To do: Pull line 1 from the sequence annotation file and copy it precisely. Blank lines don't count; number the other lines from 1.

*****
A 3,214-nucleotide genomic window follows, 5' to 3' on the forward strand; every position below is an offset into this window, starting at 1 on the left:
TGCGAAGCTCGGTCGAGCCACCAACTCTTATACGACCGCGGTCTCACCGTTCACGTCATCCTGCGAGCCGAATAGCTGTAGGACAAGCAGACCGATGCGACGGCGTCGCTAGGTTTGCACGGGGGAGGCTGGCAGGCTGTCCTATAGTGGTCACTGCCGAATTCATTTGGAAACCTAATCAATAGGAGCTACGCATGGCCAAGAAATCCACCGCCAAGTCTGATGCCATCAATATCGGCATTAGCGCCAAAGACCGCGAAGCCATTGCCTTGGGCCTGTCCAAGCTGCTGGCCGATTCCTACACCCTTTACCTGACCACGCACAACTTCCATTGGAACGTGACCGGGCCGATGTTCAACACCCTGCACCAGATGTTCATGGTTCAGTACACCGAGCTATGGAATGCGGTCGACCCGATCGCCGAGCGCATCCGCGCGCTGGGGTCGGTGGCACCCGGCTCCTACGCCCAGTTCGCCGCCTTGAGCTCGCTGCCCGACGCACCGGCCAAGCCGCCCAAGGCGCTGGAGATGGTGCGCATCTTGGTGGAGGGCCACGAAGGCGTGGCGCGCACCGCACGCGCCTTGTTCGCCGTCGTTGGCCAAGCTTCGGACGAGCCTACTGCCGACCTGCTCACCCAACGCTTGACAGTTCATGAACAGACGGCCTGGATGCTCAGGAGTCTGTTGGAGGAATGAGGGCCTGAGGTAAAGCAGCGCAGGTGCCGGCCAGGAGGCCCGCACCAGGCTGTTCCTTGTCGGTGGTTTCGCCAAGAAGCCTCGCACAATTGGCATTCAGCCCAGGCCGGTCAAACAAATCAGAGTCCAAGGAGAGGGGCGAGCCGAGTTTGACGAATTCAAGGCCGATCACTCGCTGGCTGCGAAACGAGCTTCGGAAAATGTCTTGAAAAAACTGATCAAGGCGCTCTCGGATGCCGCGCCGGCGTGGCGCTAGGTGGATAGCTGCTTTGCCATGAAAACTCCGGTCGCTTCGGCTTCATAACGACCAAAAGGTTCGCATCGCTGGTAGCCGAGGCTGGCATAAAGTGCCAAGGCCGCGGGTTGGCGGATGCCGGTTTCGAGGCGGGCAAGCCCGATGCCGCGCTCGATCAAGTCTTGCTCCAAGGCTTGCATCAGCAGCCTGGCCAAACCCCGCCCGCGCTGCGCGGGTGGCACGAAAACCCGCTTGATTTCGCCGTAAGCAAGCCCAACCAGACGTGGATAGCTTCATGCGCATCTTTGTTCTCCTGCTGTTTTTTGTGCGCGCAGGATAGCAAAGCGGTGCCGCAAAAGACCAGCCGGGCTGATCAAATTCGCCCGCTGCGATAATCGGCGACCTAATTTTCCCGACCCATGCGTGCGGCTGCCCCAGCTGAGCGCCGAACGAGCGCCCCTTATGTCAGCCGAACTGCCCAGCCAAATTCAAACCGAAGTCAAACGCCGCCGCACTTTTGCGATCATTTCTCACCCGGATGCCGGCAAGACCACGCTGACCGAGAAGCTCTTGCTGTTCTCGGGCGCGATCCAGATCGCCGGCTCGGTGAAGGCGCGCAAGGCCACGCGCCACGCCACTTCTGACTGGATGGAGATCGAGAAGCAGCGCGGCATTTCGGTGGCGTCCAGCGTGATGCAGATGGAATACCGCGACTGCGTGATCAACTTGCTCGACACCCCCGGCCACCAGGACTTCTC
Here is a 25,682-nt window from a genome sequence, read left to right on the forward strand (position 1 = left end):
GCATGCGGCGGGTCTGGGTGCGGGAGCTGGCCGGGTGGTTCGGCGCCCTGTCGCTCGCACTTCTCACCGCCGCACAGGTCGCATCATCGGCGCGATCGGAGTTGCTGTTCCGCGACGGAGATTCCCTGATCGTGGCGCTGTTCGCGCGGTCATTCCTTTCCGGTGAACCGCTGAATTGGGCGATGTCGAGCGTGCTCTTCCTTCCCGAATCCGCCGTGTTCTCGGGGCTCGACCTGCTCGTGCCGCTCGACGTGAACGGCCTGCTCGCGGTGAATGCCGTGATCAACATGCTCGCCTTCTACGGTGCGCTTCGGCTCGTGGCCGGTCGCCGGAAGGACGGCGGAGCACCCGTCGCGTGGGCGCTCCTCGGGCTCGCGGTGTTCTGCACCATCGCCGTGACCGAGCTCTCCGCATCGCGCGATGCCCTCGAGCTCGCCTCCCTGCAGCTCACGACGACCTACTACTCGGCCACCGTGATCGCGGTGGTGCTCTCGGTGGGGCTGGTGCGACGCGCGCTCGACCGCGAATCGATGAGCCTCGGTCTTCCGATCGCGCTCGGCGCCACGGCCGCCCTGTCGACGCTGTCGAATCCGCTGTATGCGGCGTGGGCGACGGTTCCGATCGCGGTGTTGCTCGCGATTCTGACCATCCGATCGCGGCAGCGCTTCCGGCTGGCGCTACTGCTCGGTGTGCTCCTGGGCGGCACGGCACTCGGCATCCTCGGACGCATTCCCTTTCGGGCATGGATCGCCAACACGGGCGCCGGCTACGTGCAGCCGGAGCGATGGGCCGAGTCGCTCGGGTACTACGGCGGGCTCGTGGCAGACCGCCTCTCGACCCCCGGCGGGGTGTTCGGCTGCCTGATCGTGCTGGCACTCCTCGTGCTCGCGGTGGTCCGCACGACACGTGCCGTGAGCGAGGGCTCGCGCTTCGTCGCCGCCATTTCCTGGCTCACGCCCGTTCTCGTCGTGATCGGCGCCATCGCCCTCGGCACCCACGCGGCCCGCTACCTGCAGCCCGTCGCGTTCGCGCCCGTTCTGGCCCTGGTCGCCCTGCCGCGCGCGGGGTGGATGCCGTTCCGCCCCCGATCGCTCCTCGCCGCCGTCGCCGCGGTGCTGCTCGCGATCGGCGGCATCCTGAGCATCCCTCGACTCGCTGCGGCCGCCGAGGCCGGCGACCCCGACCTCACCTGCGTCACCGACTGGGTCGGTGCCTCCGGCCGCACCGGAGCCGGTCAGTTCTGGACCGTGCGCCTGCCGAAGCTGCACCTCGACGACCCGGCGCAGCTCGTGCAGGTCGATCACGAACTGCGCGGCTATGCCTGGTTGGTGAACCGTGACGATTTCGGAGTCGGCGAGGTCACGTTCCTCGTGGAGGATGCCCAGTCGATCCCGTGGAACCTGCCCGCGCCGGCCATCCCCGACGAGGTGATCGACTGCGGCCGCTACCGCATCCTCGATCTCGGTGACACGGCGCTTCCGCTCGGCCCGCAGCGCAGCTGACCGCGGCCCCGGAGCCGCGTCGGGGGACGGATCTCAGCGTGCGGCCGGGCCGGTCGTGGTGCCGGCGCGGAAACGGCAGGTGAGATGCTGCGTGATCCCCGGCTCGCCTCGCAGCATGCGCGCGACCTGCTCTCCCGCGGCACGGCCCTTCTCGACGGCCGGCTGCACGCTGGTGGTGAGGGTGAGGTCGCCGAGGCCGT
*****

A 3,214-nucleotide genomic window follows, 5' to 3' on the forward strand; every position below is an offset into this window, starting at 1 on the left: